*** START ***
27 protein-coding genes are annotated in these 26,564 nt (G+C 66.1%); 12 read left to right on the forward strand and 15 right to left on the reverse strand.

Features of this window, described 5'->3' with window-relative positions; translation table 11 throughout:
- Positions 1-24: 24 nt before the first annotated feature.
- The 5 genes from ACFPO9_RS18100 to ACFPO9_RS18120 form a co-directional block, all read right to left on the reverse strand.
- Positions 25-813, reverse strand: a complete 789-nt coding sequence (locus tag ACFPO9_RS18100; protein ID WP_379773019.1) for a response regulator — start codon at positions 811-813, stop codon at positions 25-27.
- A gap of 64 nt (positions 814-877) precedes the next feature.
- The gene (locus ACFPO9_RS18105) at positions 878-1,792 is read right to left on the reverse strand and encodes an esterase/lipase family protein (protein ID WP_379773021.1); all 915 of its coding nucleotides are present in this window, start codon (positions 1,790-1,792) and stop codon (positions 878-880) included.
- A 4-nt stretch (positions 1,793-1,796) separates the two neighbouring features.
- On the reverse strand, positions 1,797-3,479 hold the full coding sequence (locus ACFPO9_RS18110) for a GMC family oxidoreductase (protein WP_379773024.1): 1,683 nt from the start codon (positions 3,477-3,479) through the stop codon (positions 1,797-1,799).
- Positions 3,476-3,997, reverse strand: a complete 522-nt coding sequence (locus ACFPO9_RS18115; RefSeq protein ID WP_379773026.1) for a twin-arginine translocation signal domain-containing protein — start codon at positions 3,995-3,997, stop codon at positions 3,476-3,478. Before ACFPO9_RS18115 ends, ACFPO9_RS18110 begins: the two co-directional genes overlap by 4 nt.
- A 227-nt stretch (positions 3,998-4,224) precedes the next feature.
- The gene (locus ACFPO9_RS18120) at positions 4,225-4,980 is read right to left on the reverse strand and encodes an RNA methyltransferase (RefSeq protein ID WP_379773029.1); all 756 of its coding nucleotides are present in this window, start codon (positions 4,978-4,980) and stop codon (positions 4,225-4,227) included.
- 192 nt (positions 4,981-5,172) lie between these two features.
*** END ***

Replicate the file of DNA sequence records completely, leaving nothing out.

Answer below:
27 protein-coding genes are annotated in these 26,564 nt (G+C 66.1%); 12 read left to right on the forward strand and 15 right to left on the reverse strand.

Features of this window, described 5'->3' with window-relative positions; translation table 11 throughout:
- Positions 1-24: 24 nt before the first annotated feature.
- The 5 genes from ACFPO9_RS18100 to ACFPO9_RS18120 form a co-directional block, all read right to left on the reverse strand.
- Positions 25-813, reverse strand: a complete 789-nt coding sequence (locus tag ACFPO9_RS18100; protein ID WP_379773019.1) for a response regulator — start codon at positions 811-813, stop codon at positions 25-27.
- A gap of 64 nt (positions 814-877) precedes the next feature.
- The gene (locus ACFPO9_RS18105) at positions 878-1,792 is read right to left on the reverse strand and encodes an esterase/lipase family protein (protein ID WP_379773021.1); all 915 of its coding nucleotides are present in this window, start codon (positions 1,790-1,792) and stop codon (positions 878-880) included.
- A 4-nt stretch (positions 1,793-1,796) separates the two neighbouring features.
- On the reverse strand, positions 1,797-3,479 hold the full coding sequence (locus ACFPO9_RS18110) for a GMC family oxidoreductase (protein WP_379773024.1): 1,683 nt from the start codon (positions 3,477-3,479) through the stop codon (positions 1,797-1,799).
- Positions 3,476-3,997, reverse strand: a complete 522-nt coding sequence (locus ACFPO9_RS18115; RefSeq protein ID WP_379773026.1) for a twin-arginine translocation signal domain-containing protein — start codon at positions 3,995-3,997, stop codon at positions 3,476-3,478. Before ACFPO9_RS18115 ends, ACFPO9_RS18110 begins: the two co-directional genes overlap by 4 nt.
- A 227-nt stretch (positions 3,998-4,224) precedes the next feature.
- The gene (locus ACFPO9_RS18120) at positions 4,225-4,980 is read right to left on the reverse strand and encodes an RNA methyltransferase (RefSeq protein ID WP_379773029.1); all 756 of its coding nucleotides are present in this window, start codon (positions 4,978-4,980) and stop codon (positions 4,225-4,227) included.
- 192 nt (positions 4,981-5,172) lie between these two features.